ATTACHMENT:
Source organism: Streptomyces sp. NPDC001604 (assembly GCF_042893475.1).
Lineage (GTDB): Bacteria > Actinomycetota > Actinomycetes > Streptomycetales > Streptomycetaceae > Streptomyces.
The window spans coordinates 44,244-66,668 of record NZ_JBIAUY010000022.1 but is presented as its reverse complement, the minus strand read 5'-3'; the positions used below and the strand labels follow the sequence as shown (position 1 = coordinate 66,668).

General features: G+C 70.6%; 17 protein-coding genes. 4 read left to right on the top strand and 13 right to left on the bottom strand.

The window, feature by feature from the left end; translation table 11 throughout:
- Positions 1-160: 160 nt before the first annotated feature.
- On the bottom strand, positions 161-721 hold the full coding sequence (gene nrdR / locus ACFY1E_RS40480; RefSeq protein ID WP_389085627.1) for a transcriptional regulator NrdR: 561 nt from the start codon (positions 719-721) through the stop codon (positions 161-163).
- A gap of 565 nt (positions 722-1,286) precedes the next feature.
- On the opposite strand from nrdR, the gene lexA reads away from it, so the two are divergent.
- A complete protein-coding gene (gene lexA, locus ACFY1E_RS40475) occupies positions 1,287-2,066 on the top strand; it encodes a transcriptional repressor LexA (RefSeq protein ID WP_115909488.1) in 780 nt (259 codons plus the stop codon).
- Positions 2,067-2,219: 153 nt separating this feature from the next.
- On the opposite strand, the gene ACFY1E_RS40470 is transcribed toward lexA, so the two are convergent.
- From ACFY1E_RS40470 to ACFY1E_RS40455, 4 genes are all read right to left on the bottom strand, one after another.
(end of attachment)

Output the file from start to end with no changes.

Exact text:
Source organism: Streptomyces sp. NPDC001604 (assembly GCF_042893475.1).
Lineage (GTDB): Bacteria > Actinomycetota > Actinomycetes > Streptomycetales > Streptomycetaceae > Streptomyces.
The window spans coordinates 44,244-66,668 of record NZ_JBIAUY010000022.1 but is presented as its reverse complement, the minus strand read 5'-3'; the positions used below and the strand labels follow the sequence as shown (position 1 = coordinate 66,668).

General features: G+C 70.6%; 17 protein-coding genes. 4 read left to right on the top strand and 13 right to left on the bottom strand.

The window, feature by feature from the left end; translation table 11 throughout:
- Positions 1-160: 160 nt before the first annotated feature.
- On the bottom strand, positions 161-721 hold the full coding sequence (gene nrdR / locus ACFY1E_RS40480; RefSeq protein ID WP_389085627.1) for a transcriptional regulator NrdR: 561 nt from the start codon (positions 719-721) through the stop codon (positions 161-163).
- A gap of 565 nt (positions 722-1,286) precedes the next feature.
- On the opposite strand from nrdR, the gene lexA reads away from it, so the two are divergent.
- A complete protein-coding gene (gene lexA, locus ACFY1E_RS40475) occupies positions 1,287-2,066 on the top strand; it encodes a transcriptional repressor LexA (RefSeq protein ID WP_115909488.1) in 780 nt (259 codons plus the stop codon).
- Positions 2,067-2,219: 153 nt separating this feature from the next.
- On the opposite strand, the gene ACFY1E_RS40470 is transcribed toward lexA, so the two are convergent.
- From ACFY1E_RS40470 to ACFY1E_RS40455, 4 genes are all read right to left on the bottom strand, one after another.